Thanks for the inspiration, JD!

Brian
Brian
12 years ago

Sounds like you’d have one swanky garage sale! I do know your thoughts in shopping for comfort. I don’t by many radically large purchases, but like getting smaller stuff that could come in handy down the line.

My problem is lack of dedication to create a clean and organized environment. So these tools and tidbits of stuff end up in random boxes, the garage, etc.

Kudos for de-cluttering.

Kim
Kim
12 years ago

I’ll tell you a great way to declutter your bookshelves and yet still keep your books – especially if you tend to reread them. Donate them to your local library. Someone else stores and maintains them AND (bonus) you share your literary treasures with your community.

liz
liz
12 years ago

i have another problem – i have a massive record collection. massive. and it is currently in boxes as i have all of the songs digitally now. i don’t see the use of having the cds kicking around any more… i don’t know. i’m thinking of getting rid of all of them and starting clean. well, somewhat clean – I’ll still have my digital copies.

allen
allen
12 years ago

@Liz:

Unless you deleated your records, you would be breaking the law. I’m sorry, i just hate it when people give that advice to clean up. That is the sad fact of it though.

If you need to see a use for them: Backups. If something were to happen to your digital storehouse, the CDs would still be there, waiting for you.

storage soutions: attic or garage rafters (although there is a good chance they’ll warp); Basement, after storing them in water-resistant boxes;…. if you’re on good terms with your ‘rents, your old bedroom… 😀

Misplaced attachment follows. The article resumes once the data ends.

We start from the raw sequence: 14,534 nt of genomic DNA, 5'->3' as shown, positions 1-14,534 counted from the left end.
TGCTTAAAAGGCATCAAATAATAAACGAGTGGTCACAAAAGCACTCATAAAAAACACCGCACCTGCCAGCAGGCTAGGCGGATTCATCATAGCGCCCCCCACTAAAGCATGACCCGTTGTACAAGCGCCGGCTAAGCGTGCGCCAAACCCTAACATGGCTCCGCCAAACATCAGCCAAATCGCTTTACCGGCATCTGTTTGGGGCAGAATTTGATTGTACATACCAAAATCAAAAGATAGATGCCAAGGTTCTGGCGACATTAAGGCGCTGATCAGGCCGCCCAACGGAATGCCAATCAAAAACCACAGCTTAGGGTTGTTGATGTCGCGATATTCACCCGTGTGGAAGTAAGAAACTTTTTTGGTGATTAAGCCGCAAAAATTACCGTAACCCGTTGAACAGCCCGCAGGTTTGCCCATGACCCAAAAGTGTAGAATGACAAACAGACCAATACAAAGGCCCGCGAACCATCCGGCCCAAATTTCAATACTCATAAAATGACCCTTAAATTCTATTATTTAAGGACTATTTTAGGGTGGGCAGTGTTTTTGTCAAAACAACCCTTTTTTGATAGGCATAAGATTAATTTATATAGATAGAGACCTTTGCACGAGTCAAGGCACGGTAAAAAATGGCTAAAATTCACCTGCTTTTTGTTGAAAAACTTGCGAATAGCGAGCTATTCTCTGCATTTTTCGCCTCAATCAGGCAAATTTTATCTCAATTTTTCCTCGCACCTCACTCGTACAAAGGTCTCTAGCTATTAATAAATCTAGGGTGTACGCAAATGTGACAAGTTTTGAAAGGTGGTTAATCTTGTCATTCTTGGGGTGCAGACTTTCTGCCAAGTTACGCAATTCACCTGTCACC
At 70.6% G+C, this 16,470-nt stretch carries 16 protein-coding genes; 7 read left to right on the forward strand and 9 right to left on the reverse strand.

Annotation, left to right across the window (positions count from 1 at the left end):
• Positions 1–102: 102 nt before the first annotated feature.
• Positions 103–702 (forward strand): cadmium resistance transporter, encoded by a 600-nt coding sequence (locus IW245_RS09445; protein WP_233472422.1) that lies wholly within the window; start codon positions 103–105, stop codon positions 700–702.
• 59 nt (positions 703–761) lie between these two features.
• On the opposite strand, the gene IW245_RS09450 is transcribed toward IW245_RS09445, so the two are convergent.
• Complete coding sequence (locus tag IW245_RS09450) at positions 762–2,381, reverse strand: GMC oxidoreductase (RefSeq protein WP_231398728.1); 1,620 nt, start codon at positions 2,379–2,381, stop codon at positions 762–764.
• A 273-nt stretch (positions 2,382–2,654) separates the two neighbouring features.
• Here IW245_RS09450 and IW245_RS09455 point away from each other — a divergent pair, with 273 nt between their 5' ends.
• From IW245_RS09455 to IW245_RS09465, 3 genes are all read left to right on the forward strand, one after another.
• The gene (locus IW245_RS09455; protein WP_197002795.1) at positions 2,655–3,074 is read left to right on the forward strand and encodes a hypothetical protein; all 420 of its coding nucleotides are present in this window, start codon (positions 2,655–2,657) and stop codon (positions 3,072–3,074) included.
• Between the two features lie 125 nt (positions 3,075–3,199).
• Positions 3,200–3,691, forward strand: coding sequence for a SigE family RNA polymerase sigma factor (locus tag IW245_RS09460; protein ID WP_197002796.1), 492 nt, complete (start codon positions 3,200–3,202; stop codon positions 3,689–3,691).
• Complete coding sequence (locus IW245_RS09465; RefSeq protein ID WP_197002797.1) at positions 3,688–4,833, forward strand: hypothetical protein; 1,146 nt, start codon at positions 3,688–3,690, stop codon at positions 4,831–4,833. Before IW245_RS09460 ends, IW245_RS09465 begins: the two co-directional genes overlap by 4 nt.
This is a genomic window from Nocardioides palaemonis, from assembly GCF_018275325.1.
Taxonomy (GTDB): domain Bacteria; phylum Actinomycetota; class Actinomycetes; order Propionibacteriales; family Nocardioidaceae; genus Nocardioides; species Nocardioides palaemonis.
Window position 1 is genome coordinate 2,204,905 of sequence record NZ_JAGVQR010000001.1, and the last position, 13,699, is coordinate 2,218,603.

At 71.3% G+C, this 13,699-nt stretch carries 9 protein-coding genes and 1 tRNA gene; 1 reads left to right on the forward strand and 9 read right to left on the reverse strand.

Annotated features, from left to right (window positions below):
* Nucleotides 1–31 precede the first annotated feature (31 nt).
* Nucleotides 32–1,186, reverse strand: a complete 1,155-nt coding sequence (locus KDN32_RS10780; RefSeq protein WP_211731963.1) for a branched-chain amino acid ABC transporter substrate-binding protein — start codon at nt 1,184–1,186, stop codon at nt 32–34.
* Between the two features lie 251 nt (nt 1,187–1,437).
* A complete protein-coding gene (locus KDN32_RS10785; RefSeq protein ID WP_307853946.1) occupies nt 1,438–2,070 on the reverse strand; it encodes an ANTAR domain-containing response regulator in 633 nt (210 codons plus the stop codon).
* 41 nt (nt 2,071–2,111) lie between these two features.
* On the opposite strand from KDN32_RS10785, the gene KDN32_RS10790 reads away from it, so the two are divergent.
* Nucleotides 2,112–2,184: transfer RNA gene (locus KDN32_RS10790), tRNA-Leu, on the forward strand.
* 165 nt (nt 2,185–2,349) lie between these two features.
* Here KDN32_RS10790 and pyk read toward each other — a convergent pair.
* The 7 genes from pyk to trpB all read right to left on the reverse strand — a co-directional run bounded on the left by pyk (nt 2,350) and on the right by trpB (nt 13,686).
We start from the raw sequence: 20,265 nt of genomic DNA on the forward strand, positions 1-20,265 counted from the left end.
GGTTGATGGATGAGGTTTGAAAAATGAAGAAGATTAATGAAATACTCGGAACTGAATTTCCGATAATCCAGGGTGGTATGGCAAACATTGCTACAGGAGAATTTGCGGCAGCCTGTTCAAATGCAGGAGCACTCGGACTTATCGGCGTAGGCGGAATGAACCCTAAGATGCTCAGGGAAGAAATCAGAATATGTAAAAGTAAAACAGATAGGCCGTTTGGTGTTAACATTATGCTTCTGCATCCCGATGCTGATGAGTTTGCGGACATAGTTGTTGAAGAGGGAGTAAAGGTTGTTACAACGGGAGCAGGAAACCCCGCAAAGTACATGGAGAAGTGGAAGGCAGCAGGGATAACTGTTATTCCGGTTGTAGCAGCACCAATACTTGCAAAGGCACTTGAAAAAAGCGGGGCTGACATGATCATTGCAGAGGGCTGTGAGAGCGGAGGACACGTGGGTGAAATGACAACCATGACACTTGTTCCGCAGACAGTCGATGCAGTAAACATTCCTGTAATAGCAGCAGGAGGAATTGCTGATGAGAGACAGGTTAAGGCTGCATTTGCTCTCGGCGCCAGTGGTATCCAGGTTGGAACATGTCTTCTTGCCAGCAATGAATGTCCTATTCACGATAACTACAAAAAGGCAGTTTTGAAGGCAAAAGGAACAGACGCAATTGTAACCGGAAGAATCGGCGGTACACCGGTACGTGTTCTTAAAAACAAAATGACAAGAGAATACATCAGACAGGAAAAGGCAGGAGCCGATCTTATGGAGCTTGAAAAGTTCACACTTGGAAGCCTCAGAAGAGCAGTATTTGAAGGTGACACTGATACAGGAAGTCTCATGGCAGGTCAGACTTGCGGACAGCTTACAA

betsy - Money Changes Things
betsy - Money Changes Things
12 years ago

I adore http://www.freecycle.org I have moderated my local group for years. Nothing is too small for freecycle! In most cases it’s not worth my time selling something on Ebay, but I don’t want to just throw it away, either. Freecycle is the perfect connector for responsibly passing things along.
A lot of this is recalibrating your evaluation of the “worth” of stuff. If you don’t use it/wear it/enjoy it/ or even like it – it has negative worth, really. It drags you down, taking up space and karma in your life.

Stanley Parent
Stanley Parent
12 years ago

B Smith…
I think your getting the wrong message… Borrow and lend has nothing to do with money… the idea is, for example,if you need a tool once in a blue moon, borrow one instead of buying one… but remember, you may have to lend something if your friend or neighbor is in the same situation. So, we are not talking about money here, we are talking about stuff.

I have been practicing “one in – one out” for quite some time now and it works… 99% of the time

Summer Fey Foovay
Summer Fey Foovay
12 years ago